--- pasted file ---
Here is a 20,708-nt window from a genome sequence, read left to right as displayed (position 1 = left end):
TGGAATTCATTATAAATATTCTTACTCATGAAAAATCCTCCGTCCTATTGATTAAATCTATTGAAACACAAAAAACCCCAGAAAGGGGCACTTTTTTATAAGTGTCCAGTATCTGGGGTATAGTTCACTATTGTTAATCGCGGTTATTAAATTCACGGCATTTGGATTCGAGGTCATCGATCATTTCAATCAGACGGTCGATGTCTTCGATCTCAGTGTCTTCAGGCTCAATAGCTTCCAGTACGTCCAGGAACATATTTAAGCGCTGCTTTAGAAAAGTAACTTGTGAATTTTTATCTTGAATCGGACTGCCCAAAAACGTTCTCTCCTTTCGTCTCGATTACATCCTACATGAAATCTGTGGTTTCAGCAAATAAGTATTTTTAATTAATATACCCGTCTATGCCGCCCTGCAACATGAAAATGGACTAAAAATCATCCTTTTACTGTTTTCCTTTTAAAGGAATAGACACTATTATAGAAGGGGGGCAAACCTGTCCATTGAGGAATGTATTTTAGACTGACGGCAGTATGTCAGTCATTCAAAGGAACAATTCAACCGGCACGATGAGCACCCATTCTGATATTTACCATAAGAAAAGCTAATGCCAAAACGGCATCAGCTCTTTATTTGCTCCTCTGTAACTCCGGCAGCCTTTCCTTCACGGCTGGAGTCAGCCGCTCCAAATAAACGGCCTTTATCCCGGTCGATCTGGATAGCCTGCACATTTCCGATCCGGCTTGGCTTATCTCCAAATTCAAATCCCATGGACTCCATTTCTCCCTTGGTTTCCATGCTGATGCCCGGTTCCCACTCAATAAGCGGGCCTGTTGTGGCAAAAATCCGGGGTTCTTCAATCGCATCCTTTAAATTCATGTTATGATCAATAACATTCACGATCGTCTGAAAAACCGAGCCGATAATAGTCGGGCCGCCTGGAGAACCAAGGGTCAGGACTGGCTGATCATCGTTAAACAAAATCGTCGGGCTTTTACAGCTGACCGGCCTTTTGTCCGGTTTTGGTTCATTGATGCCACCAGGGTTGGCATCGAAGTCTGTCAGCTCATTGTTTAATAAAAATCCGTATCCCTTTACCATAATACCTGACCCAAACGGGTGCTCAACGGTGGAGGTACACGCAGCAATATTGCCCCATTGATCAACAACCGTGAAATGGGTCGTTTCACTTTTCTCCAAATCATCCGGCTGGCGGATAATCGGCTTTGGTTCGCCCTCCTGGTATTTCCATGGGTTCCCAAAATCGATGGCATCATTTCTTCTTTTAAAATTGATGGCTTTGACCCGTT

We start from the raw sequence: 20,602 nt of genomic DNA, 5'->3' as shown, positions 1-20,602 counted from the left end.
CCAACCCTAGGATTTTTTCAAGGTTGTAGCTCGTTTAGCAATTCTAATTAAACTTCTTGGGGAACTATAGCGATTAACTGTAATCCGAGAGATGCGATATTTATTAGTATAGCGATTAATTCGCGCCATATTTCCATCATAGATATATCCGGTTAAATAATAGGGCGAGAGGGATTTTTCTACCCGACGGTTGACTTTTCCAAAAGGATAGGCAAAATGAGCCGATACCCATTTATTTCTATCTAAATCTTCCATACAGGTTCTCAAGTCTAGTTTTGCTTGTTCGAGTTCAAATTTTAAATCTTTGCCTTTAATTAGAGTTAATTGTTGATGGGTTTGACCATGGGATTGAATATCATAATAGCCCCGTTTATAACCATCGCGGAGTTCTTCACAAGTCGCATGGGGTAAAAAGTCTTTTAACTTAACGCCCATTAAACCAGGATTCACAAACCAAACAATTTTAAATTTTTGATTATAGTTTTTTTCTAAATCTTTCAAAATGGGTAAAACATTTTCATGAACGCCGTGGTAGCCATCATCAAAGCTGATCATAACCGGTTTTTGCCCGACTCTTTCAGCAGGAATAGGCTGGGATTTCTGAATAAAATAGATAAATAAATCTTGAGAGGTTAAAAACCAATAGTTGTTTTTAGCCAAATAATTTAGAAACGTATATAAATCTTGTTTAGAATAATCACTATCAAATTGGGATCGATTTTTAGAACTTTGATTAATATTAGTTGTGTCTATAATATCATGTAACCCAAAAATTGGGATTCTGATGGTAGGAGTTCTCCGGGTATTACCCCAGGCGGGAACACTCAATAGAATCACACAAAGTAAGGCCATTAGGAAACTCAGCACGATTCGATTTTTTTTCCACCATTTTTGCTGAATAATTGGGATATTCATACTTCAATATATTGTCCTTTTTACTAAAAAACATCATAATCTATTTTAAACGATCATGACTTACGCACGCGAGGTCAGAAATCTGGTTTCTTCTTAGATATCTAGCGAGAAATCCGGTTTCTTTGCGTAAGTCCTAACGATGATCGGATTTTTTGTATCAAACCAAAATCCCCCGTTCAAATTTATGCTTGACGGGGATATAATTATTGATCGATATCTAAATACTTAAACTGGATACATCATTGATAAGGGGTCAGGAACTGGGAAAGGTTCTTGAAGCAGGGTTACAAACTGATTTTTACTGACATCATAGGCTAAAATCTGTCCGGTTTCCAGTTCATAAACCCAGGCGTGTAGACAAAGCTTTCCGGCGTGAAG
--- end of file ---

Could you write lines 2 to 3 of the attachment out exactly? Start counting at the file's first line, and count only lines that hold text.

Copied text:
TGGAATTCATTATAAATATTCTTACTCATGAAAAATCCTCCGTCCTATTGATTAAATCTATTGAAACACAAAAAACCCCAGAAAGGGGCACTTTTTTATAAGTGTCCAGTATCTGGGGTATAGTTCACTATTGTTAATCGCGGTTATTAAATTCACGGCATTTGGATTCGAGGTCATCGATCATTTCAATCAGACGGTCGATGTCTTCGATCTCAGTGTCTTCAGGCTCAATAGCTTCCAGTACGTCCAGGAACATATTTAAGCGCTGCTTTAGAAAAGTAACTTGTGAATTTTTATCTTGAATCGGACTGCCCAAAAACGTTCTCTCCTTTCGTCTCGATTACATCCTACATGAAATCTGTGGTTTCAGCAAATAAGTATTTTTAATTAATATACCCGTCTATGCCGCCCTGCAACATGAAAATGGACTAAAAATCATCCTTTTACTGTTTTCCTTTTAAAGGAATAGACACTATTATAGAAGGGGGGCAAACCTGTCCATTGAGGAATGTATTTTAGACTGACGGCAGTATGTCAGTCATTCAAAGGAACAATTCAACCGGCACGATGAGCACCCATTCTGATATTTACCATAAGAAAAGCTAATGCCAAAACGGCATCAGCTCTTTATTTGCTCCTCTGTAACTCCGGCAGCCTTTCCTTCACGGCTGGAGTCAGCCGCTCCAAATAAACGGCCTTTATCCCGGTCGATCTGGATAGCCTGCACATTTCCGATCCGGCTTGGCTTATCTCCAAATTCAAATCCCATGGACTCCATTTCTCCCTTGGTTTCCATGCTGATGCCCGGTTCCCACTCAATAAGCGGGCCTGTTGTGGCAAAAATCCGGGGTTCTTCAATCGCATCCTTTAAATTCATGTTATGATCAATAACATTCACGATCGTCTGAAAAACCGAGCCGATAATAGTCGGGCCGCCTGGAGAACCAAGGGTCAGGACTGGCTGATCATCGTTAAACAAAATCGTCGGGCTTTTACAGCTGACCGGCCTTTTGTCCGGTTTTGGTTCATTGATGCCACCAGGGTTGGCATCGAAGTCTGTCAGCTCATTGTTTAATAAAAATCCGTATCCCTTTACCATAATACCTGACCCAAACGGGTGCTCAACGGTGGAGGTACACGCAGCAATATTGCCCCATTGATCAACAACCGTGAAATGGGTCGTTTCACTTTTCTCCAAATCATCCGGCTGGCGGATAATCGGCTTTGGTTCGCCCTCCTGGTATTTCCATGGGTTCCCAAAATCGATGGCATCATTTCTTCTTTTAAAATTGATGGCTTTGACCCGTT

We start from the raw sequence: 20,602 nt of genomic DNA, 5'->3' as shown, positions 1-20,602 counted from the left end.